Latex (water) or Oil?
Latex based paint cleans with water, doesn't give off a strong odor, and dries quickly. While oil based paint is quite odorous and takes a long time to dry, it provides a smooth service that resists scratches, finger prints, and stains. For walls, latex us usually the paint of choice.
Make sure to choose paint that has a low VOC (volatile organic compound), High amounts can cause breathing problems and environmental issues
How much paint do you need?
Add the width of each wall and multiply it by the height of the ceiling. Divide that number by 15 (as there are approximately 15 meters of coverage per liter of paint). This equation doesn't take into account doors and windows so you should have a bit left over touch ups
You want to use a synthetic-bristle brush when working with latex paint. Natural bristle brushes absorb the water from the paint making them difficult to work with. It is worthwile to invest in quality brushes, especially if you are an amatuer, because compared to inexpensive brushes, they apply paint in a thicker, smoother film providing for maximum and uniform coverage. You'll need a 2" angled brush, for cutting into corners, a 3" brush, and rollers.
Don't forget to add painter's tape, a putty knife, and a roller tray to your purchases.
Once you've freed yourself from the clutches of the hardware store, bring home all of your painting paraphernalia block off solid amount of time to complete the entire project, or at least one wall.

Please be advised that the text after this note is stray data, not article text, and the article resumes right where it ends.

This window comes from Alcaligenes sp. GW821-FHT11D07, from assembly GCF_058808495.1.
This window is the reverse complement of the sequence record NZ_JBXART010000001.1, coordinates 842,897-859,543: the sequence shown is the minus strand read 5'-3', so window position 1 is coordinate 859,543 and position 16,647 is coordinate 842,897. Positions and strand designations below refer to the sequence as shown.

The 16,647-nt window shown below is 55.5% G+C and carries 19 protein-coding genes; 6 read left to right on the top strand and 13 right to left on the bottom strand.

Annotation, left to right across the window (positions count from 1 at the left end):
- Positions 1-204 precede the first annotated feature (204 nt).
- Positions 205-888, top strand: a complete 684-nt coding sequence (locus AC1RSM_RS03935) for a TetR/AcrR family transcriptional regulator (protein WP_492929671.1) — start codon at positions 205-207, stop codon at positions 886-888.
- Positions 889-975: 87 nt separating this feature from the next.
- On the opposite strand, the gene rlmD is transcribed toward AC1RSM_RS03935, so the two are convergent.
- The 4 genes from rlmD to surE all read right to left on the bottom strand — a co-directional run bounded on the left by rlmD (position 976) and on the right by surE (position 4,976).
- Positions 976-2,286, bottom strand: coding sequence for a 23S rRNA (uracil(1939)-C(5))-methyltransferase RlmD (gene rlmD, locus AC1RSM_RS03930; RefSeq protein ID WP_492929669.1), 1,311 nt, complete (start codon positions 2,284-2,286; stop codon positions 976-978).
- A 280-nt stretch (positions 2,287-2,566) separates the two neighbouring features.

A good paint job starts with good prep work. Begin by removing or covering all of the furniture in the room. Do not skip this step! Assume that your paint will drip and will be difficult, if impossible, to clean when it dries.
Remove any nails, brackets, or picture hangers and fill holes or imperfections with spackle, allow to dry, and sand the patches (lightly). Note: if you have a crack, you need to widen it a bit before spackling because otherwise, the spackle will just sit on top. Scrape away any peeling paint and sand that area as well.
Painting directly over spackle or joint compound will likely result in an irregular surface or dull spots, known as “flashing”. This can be remedied by priming the walls after spackling.
Primer, otherwise known as "base coat", is the first coat of paint (or paint product) that is applied to the surface. Priming guarantees that any ensuing layers of paint adequately adhere to the surface. I know what you’re thinking – a n o t h e r coat?!! The good news is you can have the primer tinted the color of your paint and this can save you a coat of painting later on.